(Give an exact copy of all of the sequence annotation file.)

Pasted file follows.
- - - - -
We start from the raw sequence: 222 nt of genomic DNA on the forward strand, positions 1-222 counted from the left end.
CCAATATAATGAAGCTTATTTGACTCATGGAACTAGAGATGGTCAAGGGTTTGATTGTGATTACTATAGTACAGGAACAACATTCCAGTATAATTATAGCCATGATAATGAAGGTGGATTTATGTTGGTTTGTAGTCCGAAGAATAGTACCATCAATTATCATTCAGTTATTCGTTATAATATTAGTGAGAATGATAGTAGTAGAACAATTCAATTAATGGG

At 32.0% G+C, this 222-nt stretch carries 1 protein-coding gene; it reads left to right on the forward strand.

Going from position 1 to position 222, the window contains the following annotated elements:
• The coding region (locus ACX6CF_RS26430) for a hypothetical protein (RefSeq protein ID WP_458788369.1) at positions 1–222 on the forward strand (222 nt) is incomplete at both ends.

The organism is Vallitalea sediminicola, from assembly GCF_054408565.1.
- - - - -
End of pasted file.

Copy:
We start from the raw sequence: 222 nt of genomic DNA on the forward strand, positions 1-222 counted from the left end.
CCAATATAATGAAGCTTATTTGACTCATGGAACTAGAGATGGTCAAGGGTTTGATTGTGATTACTATAGTACAGGAACAACATTCCAGTATAATTATAGCCATGATAATGAAGGTGGATTTATGTTGGTTTGTAGTCCGAAGAATAGTACCATCAATTATCATTCAGTTATTCGTTATAATATTAGTGAGAATGATAGTAGTAGAACAATTCAATTAATGGG

At 32.0% G+C, this 222-nt stretch carries 1 protein-coding gene; it reads left to right on the forward strand.

Going from position 1 to position 222, the window contains the following annotated elements:
• The coding region (locus ACX6CF_RS26430) for a hypothetical protein (RefSeq protein ID WP_458788369.1) at positions 1–222 on the forward strand (222 nt) is incomplete at both ends.

The organism is Vallitalea sediminicola, from assembly GCF_054408565.1.